Changing Land Surfaces With Retaining Walls

Construction of the bridge and trail near Folsom Prison. The bridge has towers on both sides.

Retaining walls have become the modern-day structures of choice for us to manipulate the surfaces on which we choose to build our lives. From creating more buildable space on a site, to helping stabilize bridges, they are ubiquitous workhorses that are often easily overlooked. But sometimes they take their inspiration from unusual sources.

A Bridge and Walking Trail for the Man in Black
In 1968, Johnny Cash, the “Man in Black” recorded his 27th album live at Folsom State Prison in California. Fifteen years earlier, after watching the film Inside the Walls of Folsom Prison, he had written “Folsom Prison Blues.” That was in 1953, while Cash was in the Air Force, and it was a long time before he convinced record producer Bob Johnston to record the album live in the prison.

While Cash took a break between the two sets that were played for the prisoners that day, his production crew took the opportunity to photograph the dark halls and gray walls of Folsom State Prison. Some of the surreal photos of Cash in his customary black attire, talking with prisoners and guards alike, were later published on the album. One historic photo of Cash standing in front of the walls of the prison, below the east-gate guard tower, became the inspiration for a $3.8 million hiking trail.

Construction of the bridge and trail near Folsom Prison. The bridge has towers on both sides.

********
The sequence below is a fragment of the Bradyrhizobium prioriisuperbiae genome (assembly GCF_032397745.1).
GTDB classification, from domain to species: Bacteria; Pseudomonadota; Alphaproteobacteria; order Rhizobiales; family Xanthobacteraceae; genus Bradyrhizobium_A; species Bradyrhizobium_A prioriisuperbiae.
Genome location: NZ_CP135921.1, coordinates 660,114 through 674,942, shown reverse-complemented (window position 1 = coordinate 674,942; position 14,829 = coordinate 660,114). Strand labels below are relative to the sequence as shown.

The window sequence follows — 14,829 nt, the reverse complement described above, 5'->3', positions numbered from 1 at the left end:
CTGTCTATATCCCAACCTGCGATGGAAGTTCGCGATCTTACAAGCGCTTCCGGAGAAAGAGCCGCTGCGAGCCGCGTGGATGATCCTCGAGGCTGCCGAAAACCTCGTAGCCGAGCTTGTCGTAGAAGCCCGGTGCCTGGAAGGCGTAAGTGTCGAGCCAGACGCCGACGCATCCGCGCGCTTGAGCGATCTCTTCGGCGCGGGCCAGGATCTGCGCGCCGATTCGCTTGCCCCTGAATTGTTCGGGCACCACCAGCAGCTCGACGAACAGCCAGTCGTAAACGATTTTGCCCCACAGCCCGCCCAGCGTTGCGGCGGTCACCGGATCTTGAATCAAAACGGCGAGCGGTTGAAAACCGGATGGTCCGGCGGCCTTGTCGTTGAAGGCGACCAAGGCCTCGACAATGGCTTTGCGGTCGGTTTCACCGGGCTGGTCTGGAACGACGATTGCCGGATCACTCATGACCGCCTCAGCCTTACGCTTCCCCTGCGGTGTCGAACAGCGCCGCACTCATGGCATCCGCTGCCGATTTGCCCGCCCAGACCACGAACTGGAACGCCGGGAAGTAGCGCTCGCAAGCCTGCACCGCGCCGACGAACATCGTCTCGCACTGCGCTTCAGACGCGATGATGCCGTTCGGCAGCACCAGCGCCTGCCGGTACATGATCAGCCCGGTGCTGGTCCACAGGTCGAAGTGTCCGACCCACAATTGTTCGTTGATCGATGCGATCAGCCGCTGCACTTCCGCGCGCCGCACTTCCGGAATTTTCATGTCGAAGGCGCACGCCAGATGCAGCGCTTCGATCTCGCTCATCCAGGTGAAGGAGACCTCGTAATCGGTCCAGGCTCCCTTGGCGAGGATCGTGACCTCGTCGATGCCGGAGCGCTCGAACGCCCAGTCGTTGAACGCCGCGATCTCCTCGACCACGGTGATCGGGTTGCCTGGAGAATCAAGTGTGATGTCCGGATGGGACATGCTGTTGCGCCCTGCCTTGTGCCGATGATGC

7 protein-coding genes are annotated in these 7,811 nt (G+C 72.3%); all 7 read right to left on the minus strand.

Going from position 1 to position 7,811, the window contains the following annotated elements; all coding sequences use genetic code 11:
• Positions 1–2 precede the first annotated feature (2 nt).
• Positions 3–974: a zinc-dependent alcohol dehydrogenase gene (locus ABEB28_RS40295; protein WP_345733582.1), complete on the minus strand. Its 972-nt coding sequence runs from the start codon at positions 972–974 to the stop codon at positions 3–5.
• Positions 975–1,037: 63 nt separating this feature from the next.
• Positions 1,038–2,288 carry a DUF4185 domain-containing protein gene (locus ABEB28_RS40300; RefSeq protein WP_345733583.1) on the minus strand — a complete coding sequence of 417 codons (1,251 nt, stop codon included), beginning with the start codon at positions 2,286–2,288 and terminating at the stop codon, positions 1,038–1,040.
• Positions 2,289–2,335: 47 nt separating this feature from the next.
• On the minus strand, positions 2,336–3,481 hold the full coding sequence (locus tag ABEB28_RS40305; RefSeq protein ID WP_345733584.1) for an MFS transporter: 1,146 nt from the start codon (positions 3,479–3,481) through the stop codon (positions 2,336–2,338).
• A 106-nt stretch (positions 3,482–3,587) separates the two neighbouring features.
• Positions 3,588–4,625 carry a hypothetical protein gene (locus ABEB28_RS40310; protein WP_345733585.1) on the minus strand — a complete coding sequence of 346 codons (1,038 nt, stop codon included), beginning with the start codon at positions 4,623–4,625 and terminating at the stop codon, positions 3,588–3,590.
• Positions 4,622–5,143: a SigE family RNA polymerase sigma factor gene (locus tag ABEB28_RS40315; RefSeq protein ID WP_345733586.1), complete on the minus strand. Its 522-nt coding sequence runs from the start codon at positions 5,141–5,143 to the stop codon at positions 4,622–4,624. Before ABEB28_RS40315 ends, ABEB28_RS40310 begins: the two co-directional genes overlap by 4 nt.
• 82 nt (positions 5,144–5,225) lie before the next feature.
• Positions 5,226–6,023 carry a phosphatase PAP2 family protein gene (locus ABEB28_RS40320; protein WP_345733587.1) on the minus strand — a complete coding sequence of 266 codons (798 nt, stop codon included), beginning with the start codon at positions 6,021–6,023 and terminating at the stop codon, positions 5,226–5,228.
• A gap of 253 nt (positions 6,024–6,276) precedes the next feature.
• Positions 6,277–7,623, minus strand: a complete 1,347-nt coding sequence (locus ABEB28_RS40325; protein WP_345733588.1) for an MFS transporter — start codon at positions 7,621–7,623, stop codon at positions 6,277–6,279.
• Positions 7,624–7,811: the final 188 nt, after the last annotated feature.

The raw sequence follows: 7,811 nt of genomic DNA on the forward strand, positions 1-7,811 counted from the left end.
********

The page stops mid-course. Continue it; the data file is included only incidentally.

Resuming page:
Construction of the bridge and trail near Folsom Prison. The bridge has towers on both sides.

The trail has a bicycle and pedestrian track, and a bridge spanning a roadway, complete with two large gray towers on either side. What else would such a trail be named, but the Johnny Cash Trail and Bike/Pedestrian Bridge?

The city of Folsom opened the 2,250-foot multiuse path and overcrossing at the intersection of Folsom Lake Crossing Road and East Natoma Street last October, with phase II planned for completion in 2017.

The design for the bridge originally called for concrete bridge abutments. However, two companies involved in the project, Holdrege and Kull (H&K) and Westcon Construction, negotiated with the city of Folsom for a design using mechanically stabilized earth (MSE) foundation abutments, as a more economical option. H&K is a firm of consulting engineers and geologists in Nevada City, CA, and Westcon is headquartered in Newcastle, CA.

H&K had experience with Ultrablock and geogrid reinforcement on a previous pedestrian bridge in Auburn, CA, where designers had demonstrated that all the necessary wall components could be placed more efficiently, and that the design could conserve concrete and be aesthetically appealing. With 2-ton reclaimed concrete blocks, Ultrablock satisfied all of the necessary requirements for the retaining walls. Working with the city of Folsom, H&K provided the necessary designs for the MSE bridge abutments and consulted on bridge construction.

Like its namesake, though, the Johnny Cash Pedestrian Bridge was fraught with challenges. In particular, the 25-foot-high and adjoining concrete bridge walls being spaced only 15 feet apart made stability a major concern.

Dokken Engineering worked with the city of Folsom to design the paths that connect the East Lake Natoma and Folsom Lake Crossing trails. Tony Powers of Dokken explains that usually, the Ultrablock components wouldn’t necessarily require the use of geogrid. On the other hand, Chuck Kull with H&K notes that the design had a bit of a paradox, in that a wall as tall as this one would require geogrid for stabilization. These walls, however, were too close together to allow the required lengths of geogrid. Therefore, the geogrid layers would overlap and compromise the effectiveness.